MIRACLE

bulimia, depression, eating disorder, emotional trauma, grief, recovery from trauma, self-healing

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How can one describe a moment of true healing? One where your past behaviour did not dictate an action taken in the present. That is what happened today!

In a moment of feeling stressed and at tipping point emotionally, I reached for a trigger food that would have begun the beginning of a binge. And something happened, that has happened before, but this time the voice was LOUDER. A voice in my mind said “NO!…NO!…NO!”

I’ve heard this voice like a faint whisper in the past, but today the voice was LOUDER and STRONGER.

Today I listened to that voice. And I stopped.

Instead of binging, I had a cup of tea.

And I cried.

I sat with my feelings and felt the weight of the world.

I cried for myself, I cried for all the suffering I see in the news everyday, I cried for feeling like a bad person, a bad mother, a bad wife. I just allowed  myself to cry. I allowed these feelings to exist and did not run away from them. I felt the despair and grief and refused to let it dictate destructive behaviour.

Today I realised there can be no more running away from myself. I have to face this deep ball of sadness and despair that lives inside my body. I’m so tired of carrying it around with me everyday. Today, my inner voice, my true self, fought destructive behaviour and reminded me I am strong. And that I am healing.

 

 

Photo credit:Jose

 

 

 

 

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Boundaries

boundaries, emotional trauma, family violence, post-traumatic stress, recovery from trauma, self-healing, Uncategorized

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On my journey of recovery from childhood abuse one of the steepest learning curves as an adult is learning BOUNDARIES.

This is something I still struggle with as I am a people pleaser. Always wanting to say yes, and never wanting to let anyone down. This kind of self-sacrificing approach no longer serves me in this life.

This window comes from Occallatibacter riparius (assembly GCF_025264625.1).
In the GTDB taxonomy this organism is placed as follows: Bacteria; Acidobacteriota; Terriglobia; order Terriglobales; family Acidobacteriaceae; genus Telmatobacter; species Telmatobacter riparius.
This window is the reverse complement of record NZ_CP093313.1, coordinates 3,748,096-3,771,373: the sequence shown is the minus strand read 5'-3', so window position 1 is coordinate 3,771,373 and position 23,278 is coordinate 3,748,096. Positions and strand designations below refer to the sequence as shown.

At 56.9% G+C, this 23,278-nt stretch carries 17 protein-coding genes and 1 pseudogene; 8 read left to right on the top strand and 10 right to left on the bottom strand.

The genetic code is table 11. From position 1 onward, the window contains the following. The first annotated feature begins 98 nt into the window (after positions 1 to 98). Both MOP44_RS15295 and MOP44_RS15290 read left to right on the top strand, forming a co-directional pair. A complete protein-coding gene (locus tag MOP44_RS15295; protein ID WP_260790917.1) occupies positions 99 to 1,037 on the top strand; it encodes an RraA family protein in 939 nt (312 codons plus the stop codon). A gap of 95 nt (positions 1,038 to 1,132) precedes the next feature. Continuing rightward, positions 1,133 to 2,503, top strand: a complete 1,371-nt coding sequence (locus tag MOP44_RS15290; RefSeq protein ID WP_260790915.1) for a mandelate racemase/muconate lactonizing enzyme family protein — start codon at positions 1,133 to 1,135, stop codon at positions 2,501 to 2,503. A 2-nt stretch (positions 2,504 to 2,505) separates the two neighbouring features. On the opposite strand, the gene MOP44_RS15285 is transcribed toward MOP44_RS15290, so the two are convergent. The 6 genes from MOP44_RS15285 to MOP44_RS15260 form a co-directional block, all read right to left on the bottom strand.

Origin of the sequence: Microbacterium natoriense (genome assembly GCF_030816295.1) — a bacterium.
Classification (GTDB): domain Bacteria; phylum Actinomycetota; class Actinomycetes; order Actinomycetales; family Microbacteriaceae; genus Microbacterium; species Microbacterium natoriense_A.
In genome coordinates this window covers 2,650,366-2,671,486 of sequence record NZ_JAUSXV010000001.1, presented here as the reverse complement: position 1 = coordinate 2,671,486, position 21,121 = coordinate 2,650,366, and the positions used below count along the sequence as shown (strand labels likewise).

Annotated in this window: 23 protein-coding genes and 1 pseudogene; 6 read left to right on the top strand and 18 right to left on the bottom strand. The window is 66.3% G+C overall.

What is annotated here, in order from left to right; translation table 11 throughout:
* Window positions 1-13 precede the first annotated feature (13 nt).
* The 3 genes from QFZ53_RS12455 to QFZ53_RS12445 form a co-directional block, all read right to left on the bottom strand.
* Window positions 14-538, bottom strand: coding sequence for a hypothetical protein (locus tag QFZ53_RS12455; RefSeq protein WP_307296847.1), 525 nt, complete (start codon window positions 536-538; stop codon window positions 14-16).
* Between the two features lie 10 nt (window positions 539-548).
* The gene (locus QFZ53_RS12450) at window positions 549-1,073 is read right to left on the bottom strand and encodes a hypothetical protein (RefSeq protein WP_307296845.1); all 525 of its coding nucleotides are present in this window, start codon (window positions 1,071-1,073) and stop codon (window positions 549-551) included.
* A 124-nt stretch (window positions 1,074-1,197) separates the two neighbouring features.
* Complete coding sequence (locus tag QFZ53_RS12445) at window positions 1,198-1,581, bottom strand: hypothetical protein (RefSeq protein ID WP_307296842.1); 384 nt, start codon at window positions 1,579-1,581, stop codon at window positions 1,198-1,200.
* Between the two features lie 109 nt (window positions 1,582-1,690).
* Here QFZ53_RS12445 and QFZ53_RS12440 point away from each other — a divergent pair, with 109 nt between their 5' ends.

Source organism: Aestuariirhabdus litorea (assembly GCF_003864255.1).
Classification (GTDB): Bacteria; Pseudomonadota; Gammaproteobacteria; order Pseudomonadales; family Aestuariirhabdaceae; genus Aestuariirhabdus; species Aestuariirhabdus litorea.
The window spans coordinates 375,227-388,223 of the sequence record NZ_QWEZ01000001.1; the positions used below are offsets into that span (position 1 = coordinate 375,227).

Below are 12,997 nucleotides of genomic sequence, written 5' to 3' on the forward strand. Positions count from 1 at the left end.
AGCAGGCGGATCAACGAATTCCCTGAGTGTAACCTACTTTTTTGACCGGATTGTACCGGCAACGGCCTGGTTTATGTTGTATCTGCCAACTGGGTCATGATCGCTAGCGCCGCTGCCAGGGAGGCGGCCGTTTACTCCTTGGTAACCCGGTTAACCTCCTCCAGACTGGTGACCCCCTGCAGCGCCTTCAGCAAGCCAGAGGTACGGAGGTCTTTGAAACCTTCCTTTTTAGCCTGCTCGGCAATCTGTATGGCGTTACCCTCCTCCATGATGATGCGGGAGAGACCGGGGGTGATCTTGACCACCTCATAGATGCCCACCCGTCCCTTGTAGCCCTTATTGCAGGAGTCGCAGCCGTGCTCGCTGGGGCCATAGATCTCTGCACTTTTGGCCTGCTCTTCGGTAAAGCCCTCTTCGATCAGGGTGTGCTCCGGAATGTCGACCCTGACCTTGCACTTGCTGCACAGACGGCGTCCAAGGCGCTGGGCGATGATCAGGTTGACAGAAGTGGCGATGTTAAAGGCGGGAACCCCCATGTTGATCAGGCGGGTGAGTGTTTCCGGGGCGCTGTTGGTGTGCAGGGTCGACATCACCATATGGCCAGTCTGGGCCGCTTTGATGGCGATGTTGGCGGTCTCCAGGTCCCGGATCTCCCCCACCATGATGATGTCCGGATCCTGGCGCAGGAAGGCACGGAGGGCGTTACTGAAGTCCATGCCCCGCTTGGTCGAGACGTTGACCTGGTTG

Yes, it was necessary as a child, for my very survival to be on high alert, tip-toeing around parents without any recognition or awareness of what my own needs might be.

Not. Any. More.

I am allowed to politely say no to people if I can not do what they are asking of me.

It. is. OK.

Practicing boundaries is something I will most likely continue to work on for some time yet. Visually, I am beginning to post look-outs on my boundaries, scouring the scene ahead, little protectors that put me first. And I mean this in the most un-egotistical way possible.

I believe, for anyone recovering from trauma, knowing your own boundaries and what your limits are, needs to be a part of that therapeutic journey.

Boundaries.

Yes Please. 

Car Accident

emotional trauma, family violence, memory, mother, narcissism, narcissistic mother, post-traumatic stress, self-healing, Uncategorized

 

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The other day I was in a car accident with my children. The other driver slammed into us from behind, the car was a mess, I was a mess, but thankfully no one was hurt.

At the moment of the accident I was trying to find my way to an address which wouldn’t show up on my GPS for some reason. Traffic was heavy, the girls were shouting in the back, I was anxious, stressed and distracted. Then, suddenly a loud crash and the car lifted from behind.

As I pulled the car to the side of the road I felt as though I was going over the edge, as though I was hanging on by a thread. My daughters looked to me in this moment, in all the commotion and confusion they looked to me to make sense of this situation, to make sense of what we were all going through. My emotions were raw.

Something happened in that moment. Something that affirmed my own perception of who I am in my heart and in my soul.

Knowing in that moment that my daughters were fine, that I was fine, that we were still here together and with each other was enough for me. I was relieved and thankful everyone involved was ok.

It was only later that the real shock and wave of negative emotion started creeping over me like a dark shadow in the form of a memory from my past.

You see, when I was a young girl a similar incident happened to me with the mother driving the family car.  Only that time, there was no crash, no commotion, just what should have been the relief of a near miss. However, instead of relief at narrowly avoiding tragedy the mother used this moment to guilt and shame me into years of believing that I had distracted her while driving, claiming over and over that I had tried to kill us all. That I had somehow intended to have her, my younger brother and myself all fall victim to a horrible accident – simply by  carrying on the way children sometimes do in cars.

It was my younger brother who screamed out as the mother went to drive into an intersection. He became the angel of our salvation and for the years following I became the devil who tried to kill us all. She literally said “you tried to kill us” more times than I can remember.

Thinking back to that traumatic experience with the mother, and looking at how I myself handled my own car accident and my own children in that circumstance AFFIRMS for me that I am nothing like the mother. This experience, this baptism of fire, proved to me that I am different. That I am cut from a different cloth.

I once read ‘that which we fear we attract’

I no longer fear being like the mother.

Already, I feel more at peace with being a mum. These last few days since the car accident, I have sat with my daughters, admired them, drawn pictures and have felt so grateful to be able to give them the love I didn’t have growing up.